This is the first film in recent memory that I came close to turning off, repeatedly, not out of boredom but because its subject was just too painful to watch. I made it through, but at times I found myself grappling with the ethics of a film that . . . entails watching as otherwise normal little boys are systematically turned into monsters. . . . Knowing that they will all squander their young lives getting blown to bits for Al Nusra, the film is a bit like watching children play in traffic.
This is an extremely accomplished and upsetting documentary that, in a better world, would not need to exist. . . . Derki’s film is an amazing feat of staying calm in circumstances where I personally would be just praying to survive, let alone having the fortitude to think about framing — the distance between the camera and a gun/mine is often alarmingly close, and even though the director was there and obviously intact to introduce the film, it’ll make you sweat.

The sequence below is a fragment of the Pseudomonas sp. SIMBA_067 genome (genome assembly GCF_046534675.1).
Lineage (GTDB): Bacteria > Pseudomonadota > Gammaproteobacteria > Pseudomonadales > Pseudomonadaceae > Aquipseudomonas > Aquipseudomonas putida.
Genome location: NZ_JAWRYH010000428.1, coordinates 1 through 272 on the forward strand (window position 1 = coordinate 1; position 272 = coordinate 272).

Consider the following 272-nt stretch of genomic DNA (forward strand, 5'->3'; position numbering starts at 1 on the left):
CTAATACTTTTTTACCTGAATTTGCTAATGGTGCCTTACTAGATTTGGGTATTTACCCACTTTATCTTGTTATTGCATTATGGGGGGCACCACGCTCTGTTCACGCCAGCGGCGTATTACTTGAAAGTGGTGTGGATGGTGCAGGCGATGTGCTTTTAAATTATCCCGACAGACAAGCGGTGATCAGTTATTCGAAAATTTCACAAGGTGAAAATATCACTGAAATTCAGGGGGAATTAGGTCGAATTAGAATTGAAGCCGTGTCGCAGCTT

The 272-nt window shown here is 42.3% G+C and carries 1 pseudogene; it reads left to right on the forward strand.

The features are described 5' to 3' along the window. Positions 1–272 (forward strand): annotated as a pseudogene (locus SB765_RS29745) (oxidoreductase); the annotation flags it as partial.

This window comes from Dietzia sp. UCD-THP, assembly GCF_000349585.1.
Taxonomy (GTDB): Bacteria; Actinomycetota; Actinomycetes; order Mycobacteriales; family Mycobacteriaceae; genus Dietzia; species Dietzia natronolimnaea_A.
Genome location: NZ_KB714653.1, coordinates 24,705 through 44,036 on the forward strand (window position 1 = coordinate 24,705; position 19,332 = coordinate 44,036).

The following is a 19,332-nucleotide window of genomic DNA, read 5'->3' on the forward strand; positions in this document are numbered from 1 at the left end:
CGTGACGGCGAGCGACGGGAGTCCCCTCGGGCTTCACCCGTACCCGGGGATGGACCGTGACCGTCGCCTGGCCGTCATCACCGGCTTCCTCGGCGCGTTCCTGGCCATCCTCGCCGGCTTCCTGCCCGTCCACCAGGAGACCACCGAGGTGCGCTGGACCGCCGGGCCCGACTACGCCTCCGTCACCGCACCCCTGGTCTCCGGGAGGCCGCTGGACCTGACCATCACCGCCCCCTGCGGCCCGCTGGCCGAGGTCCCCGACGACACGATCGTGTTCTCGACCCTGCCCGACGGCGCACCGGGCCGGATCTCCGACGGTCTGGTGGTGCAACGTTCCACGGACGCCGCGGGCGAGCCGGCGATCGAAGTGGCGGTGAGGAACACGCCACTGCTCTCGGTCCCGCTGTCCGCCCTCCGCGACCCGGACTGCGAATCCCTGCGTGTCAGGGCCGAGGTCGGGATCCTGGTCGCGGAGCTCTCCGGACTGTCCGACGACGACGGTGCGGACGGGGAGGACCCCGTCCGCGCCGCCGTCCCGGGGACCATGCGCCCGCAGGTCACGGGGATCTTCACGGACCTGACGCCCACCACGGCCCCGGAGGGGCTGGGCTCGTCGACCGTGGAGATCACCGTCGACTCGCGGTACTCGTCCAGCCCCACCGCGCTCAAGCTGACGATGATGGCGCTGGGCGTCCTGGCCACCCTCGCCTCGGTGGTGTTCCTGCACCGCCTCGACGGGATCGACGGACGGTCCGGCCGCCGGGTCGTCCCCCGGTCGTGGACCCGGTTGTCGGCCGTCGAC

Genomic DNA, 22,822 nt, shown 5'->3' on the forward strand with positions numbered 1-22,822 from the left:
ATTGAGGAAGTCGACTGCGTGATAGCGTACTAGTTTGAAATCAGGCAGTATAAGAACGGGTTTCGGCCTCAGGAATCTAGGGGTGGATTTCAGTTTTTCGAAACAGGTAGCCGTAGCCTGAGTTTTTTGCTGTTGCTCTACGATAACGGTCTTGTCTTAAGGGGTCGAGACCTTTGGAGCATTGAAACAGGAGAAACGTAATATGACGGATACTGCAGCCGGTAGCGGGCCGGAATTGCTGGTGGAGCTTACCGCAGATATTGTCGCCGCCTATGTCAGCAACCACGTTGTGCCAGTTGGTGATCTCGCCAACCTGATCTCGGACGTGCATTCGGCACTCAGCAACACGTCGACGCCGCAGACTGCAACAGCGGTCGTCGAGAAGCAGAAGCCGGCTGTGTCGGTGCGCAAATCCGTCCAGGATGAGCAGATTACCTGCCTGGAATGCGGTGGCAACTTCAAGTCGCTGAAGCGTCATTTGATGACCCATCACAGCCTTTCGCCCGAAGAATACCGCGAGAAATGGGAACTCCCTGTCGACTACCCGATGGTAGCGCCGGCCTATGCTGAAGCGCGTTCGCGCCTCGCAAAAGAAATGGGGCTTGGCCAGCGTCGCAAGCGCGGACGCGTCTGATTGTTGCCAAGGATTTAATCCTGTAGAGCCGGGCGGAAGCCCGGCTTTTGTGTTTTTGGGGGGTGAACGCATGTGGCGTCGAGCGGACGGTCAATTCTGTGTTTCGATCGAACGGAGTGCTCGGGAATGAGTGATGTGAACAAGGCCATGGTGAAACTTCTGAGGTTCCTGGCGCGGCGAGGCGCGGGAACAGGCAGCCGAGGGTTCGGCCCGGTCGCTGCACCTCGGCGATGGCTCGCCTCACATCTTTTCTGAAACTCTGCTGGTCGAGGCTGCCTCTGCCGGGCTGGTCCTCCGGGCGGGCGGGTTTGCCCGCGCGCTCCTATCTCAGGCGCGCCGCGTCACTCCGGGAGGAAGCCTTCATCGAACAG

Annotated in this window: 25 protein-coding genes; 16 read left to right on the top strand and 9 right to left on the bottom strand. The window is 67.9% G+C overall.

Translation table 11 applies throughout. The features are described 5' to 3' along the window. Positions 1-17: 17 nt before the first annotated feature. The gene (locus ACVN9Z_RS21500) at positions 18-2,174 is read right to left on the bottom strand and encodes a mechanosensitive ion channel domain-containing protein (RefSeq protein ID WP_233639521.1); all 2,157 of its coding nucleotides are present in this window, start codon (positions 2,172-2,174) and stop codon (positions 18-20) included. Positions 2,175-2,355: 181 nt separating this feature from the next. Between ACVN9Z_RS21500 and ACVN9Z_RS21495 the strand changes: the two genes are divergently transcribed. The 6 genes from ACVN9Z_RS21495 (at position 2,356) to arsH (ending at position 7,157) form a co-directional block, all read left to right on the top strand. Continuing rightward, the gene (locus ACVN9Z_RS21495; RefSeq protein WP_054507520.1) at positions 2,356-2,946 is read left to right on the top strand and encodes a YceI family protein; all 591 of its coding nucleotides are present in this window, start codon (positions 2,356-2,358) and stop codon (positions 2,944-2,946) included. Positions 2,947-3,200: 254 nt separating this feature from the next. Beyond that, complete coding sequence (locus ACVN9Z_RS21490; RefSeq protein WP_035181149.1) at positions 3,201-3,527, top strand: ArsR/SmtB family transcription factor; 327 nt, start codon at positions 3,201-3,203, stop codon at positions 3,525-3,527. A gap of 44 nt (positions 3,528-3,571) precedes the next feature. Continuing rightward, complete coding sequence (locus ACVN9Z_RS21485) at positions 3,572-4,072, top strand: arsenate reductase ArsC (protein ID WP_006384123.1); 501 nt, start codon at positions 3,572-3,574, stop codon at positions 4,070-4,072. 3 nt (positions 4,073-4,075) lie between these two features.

An admirably audacious feat of documentarian access, Of Fathers and Sons is of obvious topical and anthropological interest as a glimpse into the gradual radicalization of young males and the deep community ties which underpin the process. While unambiguously disapproving in its overall tone . . . , it commendably avoids presenting Abu Osama as a two-dimensional fanatic, instead intelligently probing the roots of his anger and passionate involvement in armed struggle.